Support education and resource sharing for collective action towards land repatriation to Indigenous people in the ongoing struggle against colonization. Consider learning more about decolonization and land reparations, at the Resource Generation guide on solidarity through land reparations (https://resourcegeneration.org/land-reparations-indigenous-solidarity-action-guide)

Native-led organizations to support

 Sources

 

 

Additional Information

The land we are occupying belongs to the Shawnee and Eastern Band Cherokee peoples. This additional information is oversimplified and incomplete but can be a starting place to educate ourselves about Kentucky’s shared history of white supremacy and settler colonialism, and about ways to act in solidarity with the original inhabitants of this land.

Shawnee

The Shawnee people primarily organized themselves around village bands as ritual and economic units. They had a corn based agricultural society, and farmed in villages during the summer. In the winter, they would travel to hunt and make maple sugar. They also made salt, and traded with Europeans after colonization began. 

The Shawnee had a governing council, which made decisions by consensus and had a greater decision-making power than wartime or peacetime chiefs. Legal issues and criminal disputes were mostly decided privately, or occasionally by the governing council. Children were educated by their grandparents, and women could serve as chiefs.

Shawnee religious practices and rituals revolved around crops and harvests, hunts, and the warding off of disease. Shawnee medicinal skills were well reknown. Nearly everyone in the tribe was familiar with how to use medicinal roots and herbs, and their doctors were sought out by both white colonialists and other tribes.

One of the most well-known Shawnee leaders was Chief Tecumseh, a natural and charismatic leader whose speeches are widely recognized for their power and impact.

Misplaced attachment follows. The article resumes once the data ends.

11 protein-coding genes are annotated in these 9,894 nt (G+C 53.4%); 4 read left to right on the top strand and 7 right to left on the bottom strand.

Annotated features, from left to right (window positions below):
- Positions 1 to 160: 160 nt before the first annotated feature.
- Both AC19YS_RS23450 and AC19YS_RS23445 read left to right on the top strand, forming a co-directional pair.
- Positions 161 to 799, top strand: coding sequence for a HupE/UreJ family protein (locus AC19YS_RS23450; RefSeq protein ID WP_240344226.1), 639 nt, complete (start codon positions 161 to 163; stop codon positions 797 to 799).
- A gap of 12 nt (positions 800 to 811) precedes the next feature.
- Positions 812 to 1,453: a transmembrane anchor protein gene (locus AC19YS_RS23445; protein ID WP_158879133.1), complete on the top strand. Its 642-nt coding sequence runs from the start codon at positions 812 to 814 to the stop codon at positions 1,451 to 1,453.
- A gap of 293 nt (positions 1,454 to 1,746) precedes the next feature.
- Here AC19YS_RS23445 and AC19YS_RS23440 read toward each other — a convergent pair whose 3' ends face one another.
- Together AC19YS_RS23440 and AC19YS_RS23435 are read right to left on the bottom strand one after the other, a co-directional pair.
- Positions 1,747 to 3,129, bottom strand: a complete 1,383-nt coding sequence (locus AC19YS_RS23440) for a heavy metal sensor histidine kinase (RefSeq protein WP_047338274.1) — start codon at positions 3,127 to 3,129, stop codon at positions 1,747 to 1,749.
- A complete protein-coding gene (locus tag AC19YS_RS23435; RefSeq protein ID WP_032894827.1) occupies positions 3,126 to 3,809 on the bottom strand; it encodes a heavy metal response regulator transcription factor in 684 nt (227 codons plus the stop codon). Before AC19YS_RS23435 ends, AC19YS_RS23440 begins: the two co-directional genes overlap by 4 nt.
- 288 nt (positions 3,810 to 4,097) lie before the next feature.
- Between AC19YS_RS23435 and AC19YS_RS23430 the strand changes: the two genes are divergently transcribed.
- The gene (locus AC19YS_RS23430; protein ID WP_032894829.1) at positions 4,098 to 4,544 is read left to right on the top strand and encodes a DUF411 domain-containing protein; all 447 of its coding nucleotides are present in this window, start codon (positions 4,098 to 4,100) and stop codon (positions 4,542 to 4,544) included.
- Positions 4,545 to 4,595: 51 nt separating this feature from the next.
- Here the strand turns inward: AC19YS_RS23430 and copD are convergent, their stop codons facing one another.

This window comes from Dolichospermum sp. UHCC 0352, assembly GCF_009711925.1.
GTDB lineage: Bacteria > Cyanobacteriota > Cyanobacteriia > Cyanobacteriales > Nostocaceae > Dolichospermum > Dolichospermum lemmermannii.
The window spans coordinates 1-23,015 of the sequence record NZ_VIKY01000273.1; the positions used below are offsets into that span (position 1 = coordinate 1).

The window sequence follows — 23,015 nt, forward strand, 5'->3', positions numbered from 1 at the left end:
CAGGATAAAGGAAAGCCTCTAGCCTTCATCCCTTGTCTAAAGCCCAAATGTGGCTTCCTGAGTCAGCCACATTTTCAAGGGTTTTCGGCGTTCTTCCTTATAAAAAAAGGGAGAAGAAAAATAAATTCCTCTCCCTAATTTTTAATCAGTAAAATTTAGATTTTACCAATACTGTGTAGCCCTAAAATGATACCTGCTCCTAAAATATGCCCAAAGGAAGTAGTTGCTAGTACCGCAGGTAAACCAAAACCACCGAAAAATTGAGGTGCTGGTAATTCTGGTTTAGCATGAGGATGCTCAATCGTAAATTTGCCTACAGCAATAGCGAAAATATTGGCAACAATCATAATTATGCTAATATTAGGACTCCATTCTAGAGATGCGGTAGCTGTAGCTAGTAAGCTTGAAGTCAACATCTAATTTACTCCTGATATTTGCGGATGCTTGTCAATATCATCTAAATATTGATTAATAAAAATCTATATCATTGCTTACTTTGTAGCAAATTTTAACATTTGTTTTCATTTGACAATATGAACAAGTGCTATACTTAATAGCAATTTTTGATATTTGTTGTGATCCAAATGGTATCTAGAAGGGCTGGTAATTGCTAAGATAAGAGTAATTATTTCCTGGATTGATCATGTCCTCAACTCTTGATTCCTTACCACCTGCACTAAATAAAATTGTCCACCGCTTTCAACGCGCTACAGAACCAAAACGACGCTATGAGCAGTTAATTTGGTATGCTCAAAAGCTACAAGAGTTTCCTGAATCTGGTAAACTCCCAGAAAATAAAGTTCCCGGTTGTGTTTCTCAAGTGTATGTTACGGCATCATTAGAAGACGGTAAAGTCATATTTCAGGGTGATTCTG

The Shawnee’s way of life was disrupted by encroaching white settlers, and they were often forced to leave their lands in search of unoccupied territory out west. Shawnee warriors fought in land skirmishes, particularly with the Kentucky militia, who destroyed their villages and crops. They were systematically pushed westward via violence and racist legislation such as the Indian Removal Act.

The Shawnee Tribe became a federally recognized Tribe when Congress enacted the legislation known as Public Law 106-568, or the Shawnee Tribe Status Act of 2000. Their tribal headquarters are now in Oklahoma.

“And I want to know your intentions. I want to know what you are going to do about taking our land. I want to hear you say that you understand now, and you will wipe out that pretended treaty, so that the tribes can be at peace with each other, as you pretend you want them to be. Tell me, Brother. I want to know.”

-Chief Tecumseh

Eastern Band Cherokee

Eastern Band Cherokee peoples organized themselves predominantly via matrilineal clans, and they lived in villages with 30 - 60 households. Clans would decide the village chiefs. All Cherokee towns were built with a council house, used for political and ceremonial purposes, in which burned a sacred fire. Towns also had a peace and war chief, with councils for each. Children were educated not by their fathers, who were of a different clans, but by their mother’s brother. 

Former to forced removal, the Cherokee practiced six main religious festivals throughout the year. They held sacred many entities, including the numbers four and seven, circles, water, and cardinal directions. Also important to Cherokee culture were the notion of spiritual beings, and Medicine People–highly trained individuals who oversaw Cherokee religion and medicine. 

The Cherokee developed a written constitution in the early 1800s. In 1821, a Cherokee scholar named Sequoyah completed a written Cherokee language and just 7 years later, a Cherokee language newspaper began publishing. Cherokee literacy rate quickly surpassed that of surrounding European settlers.

In 1838, greed for more land and Georgia gold gave the government an excuse to forcefully remove Cherokee in the Southeast. More than 16,000 Native people were marched on what would historically become known as the Trail of Tears and relocated to Oklahoma. Between 25% and 50% of the Cherokee tribe died on the Trail of Tears.

Today, many of the sovereign Eastern Band Cherokee nation live on 57,000 acres of land called the Qualla Boundary, near the Great Smoky Mountains National Park. Chief Yonaguska, a Cherokee leader who deeply resisted relocation, worked to provide a home for the Eastern Band by having his adopted (white) son make the Qualla boundary land purchase in a time when it was illegal for Natives to purchase lands.